Buck Showalter has set the foundations of two World Series-winning clubs in Arizona and Texas, but never saw either team to victory. With the way the Yankees struggled against the Orioles, this could be the year he sees his hard work pay off. (Image: Kim Klement, US Presswire)

How do the Yankees match up against each remaining playoff team?

Congrats, Yankees fans! We have survived the dog-days of August and our favorite team has emerged from the grind of 162 games with the best record in the American League, the Number 1 seed in the playoffs, and home field advantage, rounding out the season with a very impressive 95 wins. But now, a whole new season begins. The Yankees have deftly avoided the one game play-in Wild Card game, but they still have a long road to get to the ultimate goal: winning the World Series. But first, the Yankees have to get there. While we know the Yankees will face their AL East nemesis, the Baltimore Orioles, it’s good to look over the rest of the teams they may meet should they make it past the O’s, So, out of all the American League teams left–the Moneyball A’s, the Triple Crown winning Tigers or the never-quit Orioles–who scares you the most?

A’s

Could “Moneyball” finally lead to a World Series? (Image: Rick Osentoski, US Presswire)

The A’s have to be my favorite non-Mike Trout/RA Dickey-themed story of the season. For all the ribbing Billy Beane took for his ideas in Moneyball, all the mocking, he assembled one hell of a team. Down 13 games at one point, the A’s overtook the Rangers and claimed the West, and split the season series with the Yankees. They have a potent lineup with significant power in Chris Carter and Yoenis Cespedes. Josh Reddick remains a strong offensive threat despite his recent horrific slump.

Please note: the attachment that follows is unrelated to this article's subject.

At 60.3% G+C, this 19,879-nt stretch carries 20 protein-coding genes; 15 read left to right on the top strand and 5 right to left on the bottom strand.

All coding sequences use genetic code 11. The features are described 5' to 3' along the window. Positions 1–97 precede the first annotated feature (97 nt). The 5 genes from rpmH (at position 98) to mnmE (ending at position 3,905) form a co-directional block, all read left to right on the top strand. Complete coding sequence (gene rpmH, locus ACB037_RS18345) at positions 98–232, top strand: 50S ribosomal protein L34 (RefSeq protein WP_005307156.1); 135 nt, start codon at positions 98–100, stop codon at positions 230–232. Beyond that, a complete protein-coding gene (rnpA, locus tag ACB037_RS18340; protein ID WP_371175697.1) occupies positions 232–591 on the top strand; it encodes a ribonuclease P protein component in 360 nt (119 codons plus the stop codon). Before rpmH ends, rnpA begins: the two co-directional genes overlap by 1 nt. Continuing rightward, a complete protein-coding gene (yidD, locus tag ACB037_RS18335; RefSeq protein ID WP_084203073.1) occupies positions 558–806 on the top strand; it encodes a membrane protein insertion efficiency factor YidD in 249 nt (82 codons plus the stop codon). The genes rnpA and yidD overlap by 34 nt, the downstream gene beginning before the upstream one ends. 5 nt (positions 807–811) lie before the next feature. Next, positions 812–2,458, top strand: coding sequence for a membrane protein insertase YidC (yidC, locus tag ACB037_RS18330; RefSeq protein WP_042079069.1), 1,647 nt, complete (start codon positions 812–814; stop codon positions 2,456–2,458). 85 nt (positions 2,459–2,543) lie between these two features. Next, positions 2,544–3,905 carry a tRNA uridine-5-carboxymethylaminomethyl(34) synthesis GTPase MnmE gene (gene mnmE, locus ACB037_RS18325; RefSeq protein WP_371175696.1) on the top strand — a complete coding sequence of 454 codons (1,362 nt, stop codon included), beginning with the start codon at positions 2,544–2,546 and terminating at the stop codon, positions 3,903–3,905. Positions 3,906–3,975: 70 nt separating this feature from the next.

The rotation, while rookies, has been strong all year, and certainly has kept them alive this season. And, despite the young guns never have been involved in playoff action, think of this: this rotation has played well against Texas and the Angels all year. While the Angels haven’t made the playoffs, and the Rangers have stumbled lately, it cannot be denied that both have extremely strong lineups.

The bullpen, locked down by Grant Balfour’s strong season, is definitely a strength. These A’s aren’t the hapless fools many in baseball predicted prior to the season, but are a lot closer to those Jason Giambi-Johnny Damon-Mark Mulder-Tim Hudson A’s of old. Can’t discount them as a legitimate threat to the Yankees, as it took the Yankees extra innings (twice) to beat them in the most-recent series.

TIGERS

Even if the Tigers struggled this year, do you really want to see Justin Verlander twice in a series? (Image: Jesse Johnson, US Presswire)

The Tigers are a team that I just can’t seem to figure out. They’ve got less wins than either Wild Card team, and really only have come on in the last few weeks, mostly because the White Sox picked an inopportune time to fall off a cliff. Detroit has a strong rotation behind Justin Verlander. Doug Fister is a legitimate Number 2, and Max Scherzer (provided that ankle he injured celebrating the Tigers clinching the Central), can be devastatingly good, if sometimes inconsistent.

Also, while he isn’t my choice for MVP, Miguel Cabrera has had a season for the ages, and is flanked for protection by a strong offensive force in Prince Fielder. The bullpen, despite a slight regression from Jose Valverde from his ridiculously successful 2011, is a positive.